Carrie Severino: Supreme Court on DACA – this double standard weaponizes the judiciary

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Chief Justice John Roberts strikes again.

In a 5–4 judgment in Department of Homeland Security v. Regents of the University of California, the Supreme Court held that the Trump administration’s rollback of the Obama administration’s Deferred Action for Childhood Arrivals (DACA) program is arbitrary and capricious under the Administrative Procedure Act (APA), the statute that sets the standard of review for federal agency action.

Put aside for a moment the dubious notion that the APA even governs this case. If something seems fishy about why a court would block an incumbent administration’s executive action on immigration that simply rescinds similar action on the same issue by a prior administration, you’re on to what is in fact a brazen double standard.

STEVE LEVY: DACA DECISION – SUPREME COURT'S BLOW TO COMMON SENSE AND THE RULE OF LAW

Recall that President Obama had implemented DACA by executive action, disregarding the law governing hundreds of thousands of people who are in this country illegally in an attempt to go around Congress after it failed to pass the legislation he wanted.

By implementing DACA, Obama had flip-flopped from his past statement that he could not go around Congress: “I’m not the emperor of the United States. My job is to execute laws that are passed, and Congress right now has not changed what I consider to be a broken immigration system.”

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In fact, this story involves two flip-flops, neither of them by the Trump administration.

In addition to DACA, the Obama administration had implemented a very similar program that applied to illegally present parents whose children are here legally, known as Deferred Action for Parents of Americans and Lawful Permanent Residents (DAPA).

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That was struck down as unlawful by the Fifth Circuit in a decision that, once it was appealed to the Supreme Court in 2016, was affirmed by an equally divided 4–4 court, Justice Antonin Scalia having recently died. Roberts was one of the four who recognized DAPA’s unlawfulness and therefore voted to affirm the Fifth Circuit.

Yet today, Roberts wrote the court’s opinion, joined by the four members of the liberal bloc, going in the opposite direction.

DAPA’s legal infirmities are indistinguishable from DACA’s. It should have been straightforward that the Trump administration had the discretion to take executive action to undo executive action that was unlawful from the start.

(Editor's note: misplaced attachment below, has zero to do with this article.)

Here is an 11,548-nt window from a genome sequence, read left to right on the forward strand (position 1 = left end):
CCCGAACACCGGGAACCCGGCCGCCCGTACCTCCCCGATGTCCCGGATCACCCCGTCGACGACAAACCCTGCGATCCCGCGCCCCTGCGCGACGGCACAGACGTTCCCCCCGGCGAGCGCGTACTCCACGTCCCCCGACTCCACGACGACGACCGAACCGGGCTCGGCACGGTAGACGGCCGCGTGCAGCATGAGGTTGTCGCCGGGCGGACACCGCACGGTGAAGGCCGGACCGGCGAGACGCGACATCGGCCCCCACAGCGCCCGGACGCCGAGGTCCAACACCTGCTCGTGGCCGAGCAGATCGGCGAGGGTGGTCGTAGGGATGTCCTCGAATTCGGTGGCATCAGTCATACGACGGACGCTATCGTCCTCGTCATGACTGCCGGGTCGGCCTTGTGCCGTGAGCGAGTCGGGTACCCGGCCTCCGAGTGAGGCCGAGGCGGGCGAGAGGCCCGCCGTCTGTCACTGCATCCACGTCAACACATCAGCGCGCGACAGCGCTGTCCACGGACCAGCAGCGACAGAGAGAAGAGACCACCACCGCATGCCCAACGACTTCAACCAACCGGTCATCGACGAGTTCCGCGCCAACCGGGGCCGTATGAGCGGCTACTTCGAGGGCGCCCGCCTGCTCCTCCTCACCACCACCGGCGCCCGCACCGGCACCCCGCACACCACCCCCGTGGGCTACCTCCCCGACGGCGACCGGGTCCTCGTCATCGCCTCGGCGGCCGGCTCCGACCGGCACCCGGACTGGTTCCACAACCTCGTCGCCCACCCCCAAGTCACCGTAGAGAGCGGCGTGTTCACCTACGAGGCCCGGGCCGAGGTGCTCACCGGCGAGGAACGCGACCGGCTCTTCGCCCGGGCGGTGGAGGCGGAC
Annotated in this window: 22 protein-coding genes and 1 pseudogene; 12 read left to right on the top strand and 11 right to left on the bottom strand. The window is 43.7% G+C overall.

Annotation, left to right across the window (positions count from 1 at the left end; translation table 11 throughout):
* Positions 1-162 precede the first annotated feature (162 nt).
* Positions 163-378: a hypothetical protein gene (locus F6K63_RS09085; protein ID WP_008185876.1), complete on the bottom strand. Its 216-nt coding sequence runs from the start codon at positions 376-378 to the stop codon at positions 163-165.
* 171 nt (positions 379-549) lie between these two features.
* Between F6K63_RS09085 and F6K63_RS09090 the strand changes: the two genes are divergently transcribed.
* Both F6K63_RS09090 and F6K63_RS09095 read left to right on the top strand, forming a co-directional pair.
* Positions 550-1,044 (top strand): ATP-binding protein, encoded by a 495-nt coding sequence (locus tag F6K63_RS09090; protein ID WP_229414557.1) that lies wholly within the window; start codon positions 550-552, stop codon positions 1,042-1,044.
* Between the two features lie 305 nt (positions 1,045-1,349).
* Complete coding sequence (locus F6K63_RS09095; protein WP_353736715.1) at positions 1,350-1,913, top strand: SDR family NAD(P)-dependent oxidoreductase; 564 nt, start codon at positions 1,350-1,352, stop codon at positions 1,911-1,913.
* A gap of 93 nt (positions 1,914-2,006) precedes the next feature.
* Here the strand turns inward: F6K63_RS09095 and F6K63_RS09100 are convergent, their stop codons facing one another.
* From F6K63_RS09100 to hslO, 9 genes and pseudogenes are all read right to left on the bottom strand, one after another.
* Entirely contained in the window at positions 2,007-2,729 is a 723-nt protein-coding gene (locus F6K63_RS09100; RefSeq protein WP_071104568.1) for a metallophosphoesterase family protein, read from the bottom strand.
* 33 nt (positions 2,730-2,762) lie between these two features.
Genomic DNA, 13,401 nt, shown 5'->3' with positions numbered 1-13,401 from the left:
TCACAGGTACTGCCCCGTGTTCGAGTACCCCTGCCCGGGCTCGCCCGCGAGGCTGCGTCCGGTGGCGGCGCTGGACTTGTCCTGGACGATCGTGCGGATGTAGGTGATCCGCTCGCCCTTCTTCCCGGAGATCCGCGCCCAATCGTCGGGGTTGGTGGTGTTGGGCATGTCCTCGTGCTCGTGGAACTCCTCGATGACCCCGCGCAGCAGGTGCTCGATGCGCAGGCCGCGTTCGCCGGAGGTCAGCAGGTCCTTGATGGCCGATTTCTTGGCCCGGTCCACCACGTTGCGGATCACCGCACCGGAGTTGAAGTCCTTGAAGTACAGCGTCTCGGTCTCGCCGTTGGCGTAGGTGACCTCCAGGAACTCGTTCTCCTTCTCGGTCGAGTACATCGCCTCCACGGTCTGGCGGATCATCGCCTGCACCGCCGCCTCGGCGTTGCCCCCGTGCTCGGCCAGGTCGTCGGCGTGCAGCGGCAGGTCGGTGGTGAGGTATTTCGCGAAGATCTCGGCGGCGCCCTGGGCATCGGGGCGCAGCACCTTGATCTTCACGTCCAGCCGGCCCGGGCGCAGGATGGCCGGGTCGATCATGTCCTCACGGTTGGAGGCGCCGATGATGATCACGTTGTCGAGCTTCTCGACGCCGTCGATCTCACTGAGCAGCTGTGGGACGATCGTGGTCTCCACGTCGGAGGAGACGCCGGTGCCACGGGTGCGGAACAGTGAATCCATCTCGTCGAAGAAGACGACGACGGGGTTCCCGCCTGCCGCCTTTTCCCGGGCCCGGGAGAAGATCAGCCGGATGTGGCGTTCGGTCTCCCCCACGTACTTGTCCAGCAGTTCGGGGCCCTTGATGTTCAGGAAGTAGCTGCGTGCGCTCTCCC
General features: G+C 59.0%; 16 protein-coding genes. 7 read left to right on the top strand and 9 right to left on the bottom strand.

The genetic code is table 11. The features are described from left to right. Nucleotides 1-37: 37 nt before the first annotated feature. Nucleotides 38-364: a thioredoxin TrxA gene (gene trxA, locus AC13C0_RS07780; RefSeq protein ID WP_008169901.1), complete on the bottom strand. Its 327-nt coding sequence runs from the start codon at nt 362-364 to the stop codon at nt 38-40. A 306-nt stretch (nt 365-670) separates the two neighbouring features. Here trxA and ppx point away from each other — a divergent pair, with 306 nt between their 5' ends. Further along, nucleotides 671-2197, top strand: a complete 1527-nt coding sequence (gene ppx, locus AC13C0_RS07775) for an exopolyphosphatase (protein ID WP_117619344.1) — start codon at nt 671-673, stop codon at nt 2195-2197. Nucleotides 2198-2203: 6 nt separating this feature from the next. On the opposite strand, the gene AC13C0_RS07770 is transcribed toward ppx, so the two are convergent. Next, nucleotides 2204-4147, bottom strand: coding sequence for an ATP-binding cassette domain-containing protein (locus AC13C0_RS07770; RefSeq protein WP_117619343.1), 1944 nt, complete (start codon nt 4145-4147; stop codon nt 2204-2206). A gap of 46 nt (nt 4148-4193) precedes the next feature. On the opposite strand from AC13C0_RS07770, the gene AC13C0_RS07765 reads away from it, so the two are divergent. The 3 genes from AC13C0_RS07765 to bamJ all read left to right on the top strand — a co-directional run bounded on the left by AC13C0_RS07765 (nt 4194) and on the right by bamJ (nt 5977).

So what changed between then and now?

As the dissenters explain, the courts conspired to block a duly elected president’s agenda through delay, requiring layers of extra procedure to draw the process out for years. 

Of course, what changed is the identity of the occupant of the White House. The court has demonstrated that it is willing to change its standard of review of executive action when the president is named Trump.

As the dissenters — Justices Clarence Thomas, Samuel Alito, Neil Gorsuch and Brett Kavanaugh — explain, the courts conspired to block a duly elected president’s agenda through delay, requiring layers of extra procedure to draw the process out for years.

Roberts’ decision validated these tactics, conveniently dodging a ruling on the ultimate merits of DACA while scuttling its rescission with a remand to the Department of Homeland Security.

That translates into the inability of a president to implement a straightforward policy over his entire first term. And the court got away with this because, as Thomas wrote in dissent, the majority “forsakes the court’s duty to apply the law according to neutral principles.”

And this sadly is nothing new. It is taken from Roberts’ playbook in Department of Commerce v. New York (the census case) just last year.

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There he took another unremarkable action by the administration — to reinstate a question about citizenship on the census — and threw away longstanding principles governing review of executive decisions to scuttle the measure by sending it back to the agency.

Once again, Chief Justice Roberts has failed to stand up for the institutional interests of the court by allowing it to be weaponized for partisan ends. Instead of avoiding a political morass, he has walked right into it.

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